House. He professed friendship with George Bush and has preferred the right
to the left among fellow European leaders.

Meanwhile Brown at the Treasury renationalised nothing and privatised
anything that moved, including much of public administration. Brown's
emblem has been the soaring wealth of the City of London, grown fat on his
fees. He has displayed to a fault Thatcherism's Achilles Heel, a disbelief
in the public service ethos. The greatest of all privatisations, of the
bulk of public sector investment, would have made even Thatcher blanch. And
she never dared his assault on unemployment, single parent and disability
benefits.

Blair's apologists cite a few items with which to clothe his -ism, such as
the minimum wage, tax credits (invented by Geoffrey Howe), a gesture
against foxhunting and the odd inner city initiative. There has been modest
progress on child poverty and waiting lists (if you believe them), though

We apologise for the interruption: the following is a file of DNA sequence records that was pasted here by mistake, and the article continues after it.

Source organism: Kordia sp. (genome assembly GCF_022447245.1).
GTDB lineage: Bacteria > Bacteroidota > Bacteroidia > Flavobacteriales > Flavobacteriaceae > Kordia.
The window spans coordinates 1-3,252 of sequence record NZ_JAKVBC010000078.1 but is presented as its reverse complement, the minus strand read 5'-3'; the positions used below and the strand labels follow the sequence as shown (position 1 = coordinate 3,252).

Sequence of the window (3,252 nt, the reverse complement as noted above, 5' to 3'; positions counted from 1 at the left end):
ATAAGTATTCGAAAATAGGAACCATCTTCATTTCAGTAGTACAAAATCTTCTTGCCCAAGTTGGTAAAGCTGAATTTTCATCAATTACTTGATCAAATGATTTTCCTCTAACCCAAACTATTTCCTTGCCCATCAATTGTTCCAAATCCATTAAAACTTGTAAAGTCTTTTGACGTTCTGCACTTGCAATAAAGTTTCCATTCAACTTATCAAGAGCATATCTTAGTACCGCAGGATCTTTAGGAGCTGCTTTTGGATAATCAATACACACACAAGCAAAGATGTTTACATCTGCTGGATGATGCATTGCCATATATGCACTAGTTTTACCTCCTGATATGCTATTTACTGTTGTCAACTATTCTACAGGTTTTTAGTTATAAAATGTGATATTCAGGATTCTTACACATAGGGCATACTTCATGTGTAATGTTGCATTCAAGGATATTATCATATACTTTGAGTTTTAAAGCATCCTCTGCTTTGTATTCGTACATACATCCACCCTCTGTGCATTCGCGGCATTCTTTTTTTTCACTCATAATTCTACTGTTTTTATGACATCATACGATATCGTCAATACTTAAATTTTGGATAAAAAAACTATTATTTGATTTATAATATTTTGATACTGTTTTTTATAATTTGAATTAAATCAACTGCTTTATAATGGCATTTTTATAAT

the poor appear to have grown poorer under Blair, and the rich far richer.
Europe's social chapter was signed but not implemented. Taxes have risen
but chiefly on expenditure, as Thatcherism ordains. Any government in power
for a decade and consuming 40 per cent of the national product could hardly
fail to show some improved public welfare.

A leader shows his ideological bias when faced with real choices. In
Blair's case these have included whether to ally himself with Europe or
America, renew Trident, pursue comprehensive as opposed to selective
schools, keep the private sector out of the NHS, privatise London's tube
and use consultants rather than civil servants to cure administrative
evils. On each occasion Blair has opted for the prevailing Thatcherite
orthodoxy inherited from John Major.

The public sector may not have shrunk drastically under Blair, but then it
did not do so under the Tories, nor has it in any other modern state.
Thatcherism was never anti-statist, rather a different way of ordering the
state. It is one that Blair has never renounced, nor sought to replace. To
him and to Brown the path to delivery of public services lies through